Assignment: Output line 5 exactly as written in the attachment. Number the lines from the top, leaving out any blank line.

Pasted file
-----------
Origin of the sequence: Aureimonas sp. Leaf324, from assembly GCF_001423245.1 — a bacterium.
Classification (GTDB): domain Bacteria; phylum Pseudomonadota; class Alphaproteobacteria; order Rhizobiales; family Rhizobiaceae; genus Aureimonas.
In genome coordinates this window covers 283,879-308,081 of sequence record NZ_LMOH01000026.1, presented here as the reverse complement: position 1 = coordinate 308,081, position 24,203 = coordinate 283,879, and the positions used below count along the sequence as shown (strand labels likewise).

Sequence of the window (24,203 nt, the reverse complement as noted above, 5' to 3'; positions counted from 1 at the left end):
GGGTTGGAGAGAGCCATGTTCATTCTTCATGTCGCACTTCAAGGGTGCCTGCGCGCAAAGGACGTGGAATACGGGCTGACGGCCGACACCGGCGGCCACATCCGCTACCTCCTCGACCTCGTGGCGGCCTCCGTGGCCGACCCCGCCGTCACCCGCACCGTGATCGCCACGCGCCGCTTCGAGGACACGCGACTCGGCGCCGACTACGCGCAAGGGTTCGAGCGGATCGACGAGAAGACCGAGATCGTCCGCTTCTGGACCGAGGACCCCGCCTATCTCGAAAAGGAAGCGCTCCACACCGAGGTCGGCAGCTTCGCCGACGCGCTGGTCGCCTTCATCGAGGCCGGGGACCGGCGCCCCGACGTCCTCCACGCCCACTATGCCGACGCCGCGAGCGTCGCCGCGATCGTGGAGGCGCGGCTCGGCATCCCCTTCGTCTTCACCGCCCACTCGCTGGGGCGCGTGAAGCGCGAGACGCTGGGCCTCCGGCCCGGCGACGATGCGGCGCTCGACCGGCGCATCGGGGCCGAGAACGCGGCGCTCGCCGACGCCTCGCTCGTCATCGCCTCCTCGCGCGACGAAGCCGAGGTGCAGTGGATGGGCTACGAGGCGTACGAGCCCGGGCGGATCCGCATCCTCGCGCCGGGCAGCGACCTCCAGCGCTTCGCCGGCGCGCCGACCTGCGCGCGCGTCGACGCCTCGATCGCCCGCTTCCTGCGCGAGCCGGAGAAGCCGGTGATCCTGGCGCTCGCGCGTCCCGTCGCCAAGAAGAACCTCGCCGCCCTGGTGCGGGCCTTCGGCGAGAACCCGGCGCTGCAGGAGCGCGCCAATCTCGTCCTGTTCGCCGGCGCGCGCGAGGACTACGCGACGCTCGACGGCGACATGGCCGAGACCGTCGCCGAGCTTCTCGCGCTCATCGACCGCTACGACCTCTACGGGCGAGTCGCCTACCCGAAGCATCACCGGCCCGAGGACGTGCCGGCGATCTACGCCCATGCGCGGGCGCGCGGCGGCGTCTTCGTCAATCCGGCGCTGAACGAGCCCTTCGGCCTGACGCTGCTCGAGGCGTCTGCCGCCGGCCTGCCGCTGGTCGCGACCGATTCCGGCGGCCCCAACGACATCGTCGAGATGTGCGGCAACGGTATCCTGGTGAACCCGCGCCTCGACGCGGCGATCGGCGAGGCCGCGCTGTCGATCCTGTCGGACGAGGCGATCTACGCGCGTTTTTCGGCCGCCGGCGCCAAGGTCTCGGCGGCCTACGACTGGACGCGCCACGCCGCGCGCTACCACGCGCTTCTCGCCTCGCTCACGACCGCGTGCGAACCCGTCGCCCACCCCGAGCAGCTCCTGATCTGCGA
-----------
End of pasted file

GGGTTGGAGAGAGCCATGTTCATTCTTCATGTCGCACTTCAAGGGTGCCTGCGCGCAAAGGACGTGGAATACGGGCTGACGGCCGACACCGGCGGCCACATCCGCTACCTCCTCGACCTCGTGGCGGCCTCCGTGGCCGACCCCGCCGTCACCCGCACCGTGATCGCCACGCGCCGCTTCGAGGACACGCGACTCGGCGCCGACTACGCGCAAGGGTTCGAGCGGATCGACGAGAAGACCGAGATCGTCCGCTTCTGGACCGAGGACCCCGCCTATCTCGAAAAGGAAGCGCTCCACACCGAGGTCGGCAGCTTCGCCGACGCGCTGGTCGCCTTCATCGAGGCCGGGGACCGGCGCCCCGACGTCCTCCACGCCCACTATGCCGACGCCGCGAGCGTCGCCGCGATCGTGGAGGCGCGGCTCGGCATCCCCTTCGTCTTCACCGCCCACTCGCTGGGGCGCGTGAAGCGCGAGACGCTGGGCCTCCGGCCCGGCGACGATGCGGCGCTCGACCGGCGCATCGGGGCCGAGAACGCGGCGCTCGCCGACGCCTCGCTCGTCATCGCCTCCTCGCGCGACGAAGCCGAGGTGCAGTGGATGGGCTACGAGGCGTACGAGCCCGGGCGGATCCGCATCCTCGCGCCGGGCAGCGACCTCCAGCGCTTCGCCGGCGCGCCGACCTGCGCGCGCGTCGACGCCTCGATCGCCCGCTTCCTGCGCGAGCCGGAGAAGCCGGTGATCCTGGCGCTCGCGCGTCCCGTCGCCAAGAAGAACCTCGCCGCCCTGGTGCGGGCCTTCGGCGAGAACCCGGCGCTGCAGGAGCGCGCCAATCTCGTCCTGTTCGCCGGCGCGCGCGAGGACTACGCGACGCTCGACGGCGACATGGCCGAGACCGTCGCCGAGCTTCTCGCGCTCATCGACCGCTACGACCTCTACGGGCGAGTCGCCTACCCGAAGCATCACCGGCCCGAGGACGTGCCGGCGATCTACGCCCATGCGCGGGCGCGCGGCGGCGTCTTCGTCAATCCGGCGCTGAACGAGCCCTTCGGCCTGACGCTGCTCGAGGCGTCTGCCGCCGGCCTGCCGCTGGTCGCGACCGATTCCGGCGGCCCCAACGACATCGTCGAGATGTGCGGCAACGGTATCCTGGTGAACCCGCGCCTCGACGCGGCGATCGGCGAGGCCGCGCTGTCGATCCTGTCGGACGAGGCGATCTACGCGCGTTTTTCGGCCGCCGGCGCCAAGGTCTCGGCGGCCTACGACTGGACGCGCCACGCCGCGCGCTACCACGCGCTTCTCGCCTCGCTCACGACCGCGTGCGAACCCGTCGCCCACCCCGAGCAGCTCCTGATCTGCGA